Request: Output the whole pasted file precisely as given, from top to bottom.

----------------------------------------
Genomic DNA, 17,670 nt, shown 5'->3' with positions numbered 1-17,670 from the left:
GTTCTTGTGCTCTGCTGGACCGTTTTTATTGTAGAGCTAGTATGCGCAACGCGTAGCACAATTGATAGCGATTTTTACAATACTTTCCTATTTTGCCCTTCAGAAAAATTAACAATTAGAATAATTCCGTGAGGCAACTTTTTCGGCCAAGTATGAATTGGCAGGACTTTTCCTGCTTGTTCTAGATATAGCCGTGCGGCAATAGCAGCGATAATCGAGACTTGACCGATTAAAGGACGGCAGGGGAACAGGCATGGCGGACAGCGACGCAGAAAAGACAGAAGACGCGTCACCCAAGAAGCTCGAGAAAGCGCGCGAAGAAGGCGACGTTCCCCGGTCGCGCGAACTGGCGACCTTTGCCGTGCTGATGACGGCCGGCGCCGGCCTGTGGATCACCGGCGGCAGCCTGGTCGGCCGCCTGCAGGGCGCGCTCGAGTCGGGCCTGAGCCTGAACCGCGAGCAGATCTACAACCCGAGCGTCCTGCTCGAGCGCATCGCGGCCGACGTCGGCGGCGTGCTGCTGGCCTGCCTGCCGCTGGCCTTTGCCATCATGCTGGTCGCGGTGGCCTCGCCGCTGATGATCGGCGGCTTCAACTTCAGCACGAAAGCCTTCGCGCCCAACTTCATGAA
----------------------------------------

Genomic DNA, 17,670 nt, shown 5'->3' with positions numbered 1-17,670 from the left:
GTTCTTGTGCTCTGCTGGACCGTTTTTATTGTAGAGCTAGTATGCGCAACGCGTAGCACAATTGATAGCGATTTTTACAATACTTTCCTATTTTGCCCTTCAGAAAAATTAACAATTAGAATAATTCCGTGAGGCAACTTTTTCGGCCAAGTATGAATTGGCAGGACTTTTCCTGCTTGTTCTAGATATAGCCGTGCGGCAATAGCAGCGATAATCGAGACTTGACCGATTAAAGGACGGCAGGGGAACAGGCATGGCGGACAGCGACGCAGAAAAGACAGAAGACGCGTCACCCAAGAAGCTCGAGAAAGCGCGCGAAGAAGGCGACGTTCCCCGGTCGCGCGAACTGGCGACCTTTGCCGTGCTGATGACGGCCGGCGCCGGCCTGTGGATCACCGGCGGCAGCCTGGTCGGCCGCCTGCAGGGCGCGCTCGAGTCGGGCCTGAGCCTGAACCGCGAGCAGATCTACAACCCGAGCGTCCTGCTCGAGCGCATCGCGGCCGACGTCGGCGGCGTGCTGCTGGCCTGCCTGCCGCTGGCCTTTGCCATCATGCTGGTCGCGGTGGCCTCGCCGCTGATGATCGGCGGCTTCAACTTCAGCACGAAAGCCTTCGCGCCCAACTTCATGAA